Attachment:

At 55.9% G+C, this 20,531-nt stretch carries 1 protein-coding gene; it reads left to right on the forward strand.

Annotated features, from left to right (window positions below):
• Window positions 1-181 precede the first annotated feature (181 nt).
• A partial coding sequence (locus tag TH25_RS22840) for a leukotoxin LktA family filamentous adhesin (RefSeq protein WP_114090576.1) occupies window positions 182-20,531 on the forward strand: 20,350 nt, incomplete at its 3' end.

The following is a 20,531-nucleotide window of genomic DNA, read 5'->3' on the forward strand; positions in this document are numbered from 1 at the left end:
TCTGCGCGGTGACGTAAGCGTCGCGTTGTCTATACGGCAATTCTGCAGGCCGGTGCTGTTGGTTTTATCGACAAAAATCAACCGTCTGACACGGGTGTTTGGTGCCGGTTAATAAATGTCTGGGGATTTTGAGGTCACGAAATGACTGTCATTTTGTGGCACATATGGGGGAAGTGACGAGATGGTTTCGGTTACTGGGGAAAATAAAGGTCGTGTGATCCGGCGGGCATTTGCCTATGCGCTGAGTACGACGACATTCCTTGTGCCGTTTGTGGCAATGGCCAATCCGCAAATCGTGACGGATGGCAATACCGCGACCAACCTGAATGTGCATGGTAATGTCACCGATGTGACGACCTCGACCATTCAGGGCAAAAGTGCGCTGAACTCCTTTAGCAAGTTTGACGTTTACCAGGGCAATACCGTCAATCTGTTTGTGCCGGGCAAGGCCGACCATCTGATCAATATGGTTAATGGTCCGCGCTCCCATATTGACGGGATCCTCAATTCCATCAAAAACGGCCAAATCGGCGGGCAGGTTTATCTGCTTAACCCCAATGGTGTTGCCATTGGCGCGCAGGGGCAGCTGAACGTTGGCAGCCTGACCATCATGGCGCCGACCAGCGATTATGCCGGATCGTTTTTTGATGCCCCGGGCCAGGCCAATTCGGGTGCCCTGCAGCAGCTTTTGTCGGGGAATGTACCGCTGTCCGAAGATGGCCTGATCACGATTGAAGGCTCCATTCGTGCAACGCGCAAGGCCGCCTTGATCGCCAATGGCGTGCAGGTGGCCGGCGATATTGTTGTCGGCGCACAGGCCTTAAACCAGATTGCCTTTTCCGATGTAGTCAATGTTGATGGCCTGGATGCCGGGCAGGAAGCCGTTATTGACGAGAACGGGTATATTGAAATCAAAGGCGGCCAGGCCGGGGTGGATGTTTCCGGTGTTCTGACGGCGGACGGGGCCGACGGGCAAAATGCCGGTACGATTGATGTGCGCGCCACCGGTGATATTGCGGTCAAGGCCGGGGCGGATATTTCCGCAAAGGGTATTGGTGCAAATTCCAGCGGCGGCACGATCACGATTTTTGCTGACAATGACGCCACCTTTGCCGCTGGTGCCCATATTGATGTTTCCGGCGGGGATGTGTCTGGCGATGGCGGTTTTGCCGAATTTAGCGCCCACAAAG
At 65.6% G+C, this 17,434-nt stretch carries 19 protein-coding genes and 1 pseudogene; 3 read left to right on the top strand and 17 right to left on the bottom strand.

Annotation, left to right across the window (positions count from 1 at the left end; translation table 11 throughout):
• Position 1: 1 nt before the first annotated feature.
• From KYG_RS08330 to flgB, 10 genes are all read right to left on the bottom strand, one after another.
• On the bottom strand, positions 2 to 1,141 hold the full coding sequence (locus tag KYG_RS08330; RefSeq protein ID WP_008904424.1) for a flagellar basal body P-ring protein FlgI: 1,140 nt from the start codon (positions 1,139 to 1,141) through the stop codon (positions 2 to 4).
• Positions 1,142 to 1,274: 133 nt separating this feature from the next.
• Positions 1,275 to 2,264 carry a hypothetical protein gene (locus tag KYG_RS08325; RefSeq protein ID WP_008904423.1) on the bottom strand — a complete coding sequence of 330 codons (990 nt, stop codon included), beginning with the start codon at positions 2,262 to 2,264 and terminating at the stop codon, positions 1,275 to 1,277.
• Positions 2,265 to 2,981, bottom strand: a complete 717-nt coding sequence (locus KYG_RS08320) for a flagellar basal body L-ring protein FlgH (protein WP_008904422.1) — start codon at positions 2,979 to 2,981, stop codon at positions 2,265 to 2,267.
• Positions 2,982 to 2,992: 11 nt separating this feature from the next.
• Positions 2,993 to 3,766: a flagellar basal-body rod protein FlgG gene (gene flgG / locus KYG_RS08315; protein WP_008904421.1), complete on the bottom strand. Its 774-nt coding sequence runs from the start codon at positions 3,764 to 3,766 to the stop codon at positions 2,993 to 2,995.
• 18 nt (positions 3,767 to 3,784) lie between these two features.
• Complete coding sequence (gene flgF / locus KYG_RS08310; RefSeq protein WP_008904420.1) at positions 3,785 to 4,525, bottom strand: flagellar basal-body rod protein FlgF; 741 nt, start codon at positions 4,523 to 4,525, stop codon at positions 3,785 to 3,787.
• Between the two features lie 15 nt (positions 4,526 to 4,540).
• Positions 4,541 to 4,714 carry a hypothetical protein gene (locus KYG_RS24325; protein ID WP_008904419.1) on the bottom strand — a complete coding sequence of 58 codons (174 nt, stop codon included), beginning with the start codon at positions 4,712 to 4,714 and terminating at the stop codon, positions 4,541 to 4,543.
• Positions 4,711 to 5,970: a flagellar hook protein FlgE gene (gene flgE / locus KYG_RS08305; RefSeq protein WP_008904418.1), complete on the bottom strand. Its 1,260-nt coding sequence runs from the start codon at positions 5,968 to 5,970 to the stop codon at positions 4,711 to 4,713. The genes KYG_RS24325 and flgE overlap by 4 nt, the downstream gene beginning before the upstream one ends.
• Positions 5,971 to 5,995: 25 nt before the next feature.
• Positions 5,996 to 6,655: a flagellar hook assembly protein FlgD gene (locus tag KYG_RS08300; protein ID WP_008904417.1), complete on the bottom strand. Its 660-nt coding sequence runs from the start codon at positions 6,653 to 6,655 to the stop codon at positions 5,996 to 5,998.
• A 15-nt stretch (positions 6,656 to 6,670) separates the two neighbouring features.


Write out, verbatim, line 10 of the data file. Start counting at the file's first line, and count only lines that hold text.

• From KYG_RS08330 to flgB, 10 genes are all read right to left on the bottom strand, one after another.